Lucy and her best friend, Alice, grew up in strict Mennonite and Amish religious groups with their own sets of rules. But when Alice rebels and tells Lucy she is running away with her boyfriend, Tobias, Lucy is stunned. She goes with Alice, Tobias, and another “Rumspringa” boy, Faron, to a party, in the aftermath of which her relationships with Alice and her old world will never be the same.
Lucy and Alice have a long, rich history. While Alice is rebellious and wild, Lucy is more controlled, though each is unsettled in her own way. Alice pushes Lucy outside her comfort zone, encouraging her to think through her beliefs and not settle for a way of life that feels comfortable. But Lucy also pushes Alice to a depth that all of Alice’s rebellion has not yet reached, forcing her to think beyond the fun and flirting that have thus far consumed her acts of defiance. While Alice rebels in a seemingly senseless and risky way, Lucy’s rebellion is more measured and calculated: Lucy wishes to go to college and study the ocean, despite her strict father’s disapproval.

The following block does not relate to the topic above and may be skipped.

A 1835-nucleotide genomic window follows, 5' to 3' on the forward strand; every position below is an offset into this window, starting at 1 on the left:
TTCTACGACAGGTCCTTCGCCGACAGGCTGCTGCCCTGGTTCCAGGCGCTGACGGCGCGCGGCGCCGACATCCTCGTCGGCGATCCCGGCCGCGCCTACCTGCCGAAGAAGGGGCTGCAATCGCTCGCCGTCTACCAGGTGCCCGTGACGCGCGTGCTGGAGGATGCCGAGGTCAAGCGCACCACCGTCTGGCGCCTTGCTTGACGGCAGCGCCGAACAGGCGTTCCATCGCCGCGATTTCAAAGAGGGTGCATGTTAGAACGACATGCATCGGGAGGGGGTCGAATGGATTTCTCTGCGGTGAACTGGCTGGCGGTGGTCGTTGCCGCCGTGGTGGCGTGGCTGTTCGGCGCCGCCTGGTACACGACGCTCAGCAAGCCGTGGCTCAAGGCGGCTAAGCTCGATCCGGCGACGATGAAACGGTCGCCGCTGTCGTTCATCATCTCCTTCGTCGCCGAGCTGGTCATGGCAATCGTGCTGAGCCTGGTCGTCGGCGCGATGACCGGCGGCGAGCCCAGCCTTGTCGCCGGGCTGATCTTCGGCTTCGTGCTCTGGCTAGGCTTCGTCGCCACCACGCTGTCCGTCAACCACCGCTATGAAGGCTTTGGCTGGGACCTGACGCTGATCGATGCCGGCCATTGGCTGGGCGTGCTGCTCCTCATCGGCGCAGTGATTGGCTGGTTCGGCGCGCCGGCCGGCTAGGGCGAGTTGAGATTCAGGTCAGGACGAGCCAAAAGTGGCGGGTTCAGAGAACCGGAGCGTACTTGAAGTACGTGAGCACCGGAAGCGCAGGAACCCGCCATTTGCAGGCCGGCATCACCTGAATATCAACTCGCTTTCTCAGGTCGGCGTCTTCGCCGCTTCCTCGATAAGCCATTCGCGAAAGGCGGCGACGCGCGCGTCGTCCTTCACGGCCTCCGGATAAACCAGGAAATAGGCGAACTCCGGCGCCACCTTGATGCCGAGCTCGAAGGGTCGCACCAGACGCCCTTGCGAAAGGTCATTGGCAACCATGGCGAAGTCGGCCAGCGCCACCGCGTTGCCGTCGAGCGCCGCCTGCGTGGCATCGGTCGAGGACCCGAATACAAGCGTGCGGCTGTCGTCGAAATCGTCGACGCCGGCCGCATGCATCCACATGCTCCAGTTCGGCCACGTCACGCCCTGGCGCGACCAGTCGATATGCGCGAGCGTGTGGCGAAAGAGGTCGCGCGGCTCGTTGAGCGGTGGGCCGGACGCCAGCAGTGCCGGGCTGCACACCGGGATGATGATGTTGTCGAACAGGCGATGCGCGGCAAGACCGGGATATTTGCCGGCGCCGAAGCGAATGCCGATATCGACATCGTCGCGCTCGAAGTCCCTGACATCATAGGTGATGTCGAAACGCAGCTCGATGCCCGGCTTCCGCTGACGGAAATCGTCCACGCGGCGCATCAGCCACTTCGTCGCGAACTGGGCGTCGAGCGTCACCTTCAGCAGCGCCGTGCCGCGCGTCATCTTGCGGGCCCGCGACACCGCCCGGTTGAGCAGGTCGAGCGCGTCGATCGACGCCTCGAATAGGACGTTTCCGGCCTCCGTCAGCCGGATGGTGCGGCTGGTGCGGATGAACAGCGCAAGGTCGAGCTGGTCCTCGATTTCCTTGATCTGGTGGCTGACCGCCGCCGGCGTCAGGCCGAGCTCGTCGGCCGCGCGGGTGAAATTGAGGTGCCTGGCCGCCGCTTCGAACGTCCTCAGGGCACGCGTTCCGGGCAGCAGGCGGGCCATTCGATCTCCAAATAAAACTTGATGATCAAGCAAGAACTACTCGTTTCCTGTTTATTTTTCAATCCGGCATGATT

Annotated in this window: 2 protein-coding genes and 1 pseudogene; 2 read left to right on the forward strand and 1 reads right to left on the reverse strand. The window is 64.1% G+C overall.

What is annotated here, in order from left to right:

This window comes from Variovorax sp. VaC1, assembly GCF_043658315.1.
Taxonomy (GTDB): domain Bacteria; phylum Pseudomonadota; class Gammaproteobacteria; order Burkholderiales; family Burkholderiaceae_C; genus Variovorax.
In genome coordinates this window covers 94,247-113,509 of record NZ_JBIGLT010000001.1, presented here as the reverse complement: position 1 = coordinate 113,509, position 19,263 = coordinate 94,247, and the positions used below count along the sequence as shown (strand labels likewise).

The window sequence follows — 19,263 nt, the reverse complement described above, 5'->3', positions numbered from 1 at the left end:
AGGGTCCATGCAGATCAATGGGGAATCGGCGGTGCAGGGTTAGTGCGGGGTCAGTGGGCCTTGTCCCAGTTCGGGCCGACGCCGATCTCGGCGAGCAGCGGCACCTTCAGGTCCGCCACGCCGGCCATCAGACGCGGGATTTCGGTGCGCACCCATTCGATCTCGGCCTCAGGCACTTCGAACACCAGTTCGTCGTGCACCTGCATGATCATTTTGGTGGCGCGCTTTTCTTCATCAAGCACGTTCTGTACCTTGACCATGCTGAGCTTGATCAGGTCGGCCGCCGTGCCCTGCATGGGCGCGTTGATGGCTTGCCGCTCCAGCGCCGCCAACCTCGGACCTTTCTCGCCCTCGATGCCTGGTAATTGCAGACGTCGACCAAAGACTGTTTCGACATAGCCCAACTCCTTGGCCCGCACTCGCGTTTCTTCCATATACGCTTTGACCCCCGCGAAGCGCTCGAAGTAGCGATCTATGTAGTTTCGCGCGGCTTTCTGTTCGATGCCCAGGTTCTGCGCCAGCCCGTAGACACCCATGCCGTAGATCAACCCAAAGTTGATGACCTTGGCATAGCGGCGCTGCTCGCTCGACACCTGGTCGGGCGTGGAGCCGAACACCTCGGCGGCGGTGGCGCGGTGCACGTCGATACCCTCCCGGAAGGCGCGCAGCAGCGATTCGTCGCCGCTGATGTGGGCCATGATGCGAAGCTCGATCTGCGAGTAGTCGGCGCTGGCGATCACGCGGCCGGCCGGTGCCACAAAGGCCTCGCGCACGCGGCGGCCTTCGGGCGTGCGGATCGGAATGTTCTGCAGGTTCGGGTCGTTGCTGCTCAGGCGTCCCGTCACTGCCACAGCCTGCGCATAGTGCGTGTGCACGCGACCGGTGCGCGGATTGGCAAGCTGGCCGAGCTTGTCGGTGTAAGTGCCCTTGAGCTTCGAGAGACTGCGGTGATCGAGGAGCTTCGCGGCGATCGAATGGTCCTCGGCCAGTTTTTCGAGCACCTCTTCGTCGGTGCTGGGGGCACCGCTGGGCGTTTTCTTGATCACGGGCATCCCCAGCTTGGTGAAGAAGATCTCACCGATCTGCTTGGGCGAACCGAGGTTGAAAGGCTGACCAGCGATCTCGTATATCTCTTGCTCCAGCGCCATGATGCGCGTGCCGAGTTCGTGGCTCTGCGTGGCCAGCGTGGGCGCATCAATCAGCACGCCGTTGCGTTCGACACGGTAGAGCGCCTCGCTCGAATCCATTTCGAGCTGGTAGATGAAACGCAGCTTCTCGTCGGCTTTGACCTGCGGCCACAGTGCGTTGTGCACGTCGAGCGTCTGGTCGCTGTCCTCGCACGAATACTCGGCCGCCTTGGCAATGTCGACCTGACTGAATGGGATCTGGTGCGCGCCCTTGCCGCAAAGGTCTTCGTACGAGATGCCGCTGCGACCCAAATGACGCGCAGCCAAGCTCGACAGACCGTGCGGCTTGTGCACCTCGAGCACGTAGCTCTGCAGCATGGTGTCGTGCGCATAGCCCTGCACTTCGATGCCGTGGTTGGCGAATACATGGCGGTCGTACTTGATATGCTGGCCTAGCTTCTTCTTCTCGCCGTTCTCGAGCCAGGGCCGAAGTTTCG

Snowbirds focuses on two very different girls trying to find their places in a world where they don’t quite seem to fit. The novel offers a rich and complicated look at Lucy’s struggles: the choice between family, familiarity, and faith and an outside world of excitement and education is not a simple one, and Chappell does not portray it as such. Even more devastating are Lucy’s own struggles with guilt and fear as she deals with the aftermath of that fateful party, and what ensues is a gripping mystery as Lucy struggles to piece together exactly what happened on that terrible night.
Snowbirds is a pensive young-adult novel about friendship, rebellion, and the consequences of all the little choices we make. An ideal read for those looking for a nuanced look at the difficulties of growing up and breaking free from a world that has been so instrumental in shaping one’s identity.
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